‘Ashley, sometimes you’re a little sensitive,’ Darren said as they sat playing Playstation one night. ‘Just admit it was birdshit and make some joke about it being lucky.’
Ashley was sensitive but he was also a victim. It was all well and good Fletch saying that he should lighten up but he was the one who’d told the press that Ashley’s best attribute was diving. That had really fanned the flames. The papers reported his new film franchise ‘Dive Hard’ and photoshopped him next to Tom Daley at the Olympics. At least they made him look like someone in demand. But what was he meant to do – wait for defenders to tackle him? No, there was no way his brittle bones could take that.
Ashley had watched the clip hundreds of times – it was definitely birdshit. It dropped from the sky just as he was moaning at a teammate, just as he reached the vowel in ‘ball’ and his mouth was at its widest. There were no two ways about it, but he wasn’t about to confirm the rumour and become even more of a laughing stock. Not when his United career was finally on the up again. Sir Alex and Moyesy had lost interest in his twinkle toes but LVG still saw potential. Like Gok Wan, he had plans for a makeover.
‘Let me be honest,’ LVG began, as if that were a novel idea. ‘I’d never heard of you. When I saw you, I assumed you were one of the youth players, quick but naïve, like a little lamb to the football slaughter. But Giggsy tells me you’re actually nearly 30. I laughed and then checked Wikipedia. It turns out he’s right. We need some older players and we need a left-back. So act your age and play where I tell you, and we’ll get along just fine.’
Ashley agreed to the transformation and now he was a starter, despite not giving up those impossibly large shirts. Sure, they’d lost to Swansea but Luke Shaw was always injured and Daley Blind was Mr Versatility. For now, his spot was guaranteed. They said birdshit landing on your clothes was lucky – well, surely birdshit landing in your mouth was extra lucky.
Tackling wasn’t Ashley’s best attribute; that was diving. But he worked hard and learnt his new role. He even got booked in his first two games. He was following in illustrious footsteps – Phillip Neville, Quinton Fortune, Alex Buttner and John O’Shea to name but four. No longer could he gallop wildly down the wing at will, cutting inside onto his right foot like clockwork. They used to call him the best crosser in the Premier League. He had as many England caps at Darren Anderton. At Aston Villa, Martin O’Neill had compared him to Messi and Ronaldo. That was seven years ago; those ‘other world-class players’ seemed a long way away now.
He had defensive responsibilities, especially with Tyler Blackett in the team. The United fans weren’t best pleased. ‘£60million on Di Maria and we’ve still got Youngy at left-back!’ they said. Their exasperation hurt but this time it made him more determined. Ashley wasn’t someone prone to self-analysis but he did think that perhaps he’d got a little too accustomed to life in the safe lane with the soft landings. Not anymore, however. Things had changed. He was a senior player now – LVG had said so. And Ashley would do anything to make the team, including eat birdshit.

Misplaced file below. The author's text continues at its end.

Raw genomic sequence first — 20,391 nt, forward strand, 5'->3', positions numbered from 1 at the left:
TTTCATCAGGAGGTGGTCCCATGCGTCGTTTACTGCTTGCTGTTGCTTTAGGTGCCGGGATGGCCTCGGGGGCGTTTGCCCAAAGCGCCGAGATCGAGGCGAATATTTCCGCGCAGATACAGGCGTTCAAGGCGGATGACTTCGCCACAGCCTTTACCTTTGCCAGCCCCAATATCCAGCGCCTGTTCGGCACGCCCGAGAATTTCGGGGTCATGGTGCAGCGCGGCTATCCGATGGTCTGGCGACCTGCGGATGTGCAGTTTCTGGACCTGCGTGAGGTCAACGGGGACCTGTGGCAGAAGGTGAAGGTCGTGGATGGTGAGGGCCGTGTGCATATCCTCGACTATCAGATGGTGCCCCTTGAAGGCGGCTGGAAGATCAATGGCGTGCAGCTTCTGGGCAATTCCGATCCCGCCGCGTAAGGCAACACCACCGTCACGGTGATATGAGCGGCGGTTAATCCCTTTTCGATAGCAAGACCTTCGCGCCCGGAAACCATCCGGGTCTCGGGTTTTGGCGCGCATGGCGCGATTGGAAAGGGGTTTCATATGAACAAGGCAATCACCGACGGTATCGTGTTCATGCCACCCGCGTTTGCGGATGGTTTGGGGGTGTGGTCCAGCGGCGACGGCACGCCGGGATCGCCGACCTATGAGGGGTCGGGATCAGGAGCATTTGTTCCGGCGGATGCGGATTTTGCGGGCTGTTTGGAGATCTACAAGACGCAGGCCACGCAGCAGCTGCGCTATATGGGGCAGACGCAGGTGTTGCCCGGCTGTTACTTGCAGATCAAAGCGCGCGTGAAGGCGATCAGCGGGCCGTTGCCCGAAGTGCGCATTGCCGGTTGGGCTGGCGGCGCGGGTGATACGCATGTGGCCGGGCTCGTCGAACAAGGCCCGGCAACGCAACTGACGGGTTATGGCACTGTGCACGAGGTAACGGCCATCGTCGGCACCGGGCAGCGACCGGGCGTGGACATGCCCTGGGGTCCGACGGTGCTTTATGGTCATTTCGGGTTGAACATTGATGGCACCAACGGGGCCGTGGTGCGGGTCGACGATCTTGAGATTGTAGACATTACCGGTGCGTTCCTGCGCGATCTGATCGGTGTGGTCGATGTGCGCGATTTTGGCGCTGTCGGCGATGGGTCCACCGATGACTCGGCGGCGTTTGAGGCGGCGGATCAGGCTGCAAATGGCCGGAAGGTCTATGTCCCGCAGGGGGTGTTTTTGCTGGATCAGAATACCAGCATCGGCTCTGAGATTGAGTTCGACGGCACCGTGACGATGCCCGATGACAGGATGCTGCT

The fans seemed somewhat disappointed when he picked up a groin strain. He wasn’t used to such adulation. Ashley vowed to come back even stronger; mentally, if perhaps not physically. On his return, he graduated to left midfield but he knew his role and held his shape. Occasionally, however, he showed signs of that attacking Ashley of old. Against Villa he got those twig-like legs going and beat the full-back to the byline. He fell like he’d been hit by a freight train but not before whipping in a perfect left-foot cross for Falcao to head home.
Ashley saved his best for the biggest stage of all. In the Manchester Derby, he scored United’s first and set up the second for Marouane. They were 2-1 ahead and they shared the hug of the redeemed. Heading wasn’t Ashley’s best attribute; that was diving. But he found himself in the striker’s position, six yards from goal with not a single defender’s boot to fear. With the pressure on, he panicked and headed limply into the floor. It looked like the ball hurt him and he seemed to ask for a penalty.
The new Ashley didn’t let that get him down, though. Instead, he whipped in a great free-kick for Chris Smalling to make it 4-1. The man of the match award was his and the champagne bottle looked huge next to his little pea head.
‘Youngy, remember when that bird shat in your mouth?’ Fletch joked in the dressing room afterwards.
‘Fuck off, mate,’ Ashley replied. He was thinking of having it added to his ‘ink’, maybe even on his inner lip like Lil Wayne.
In the summer, LVG sold Fletch to West Brom. He gave Ashley a new contract.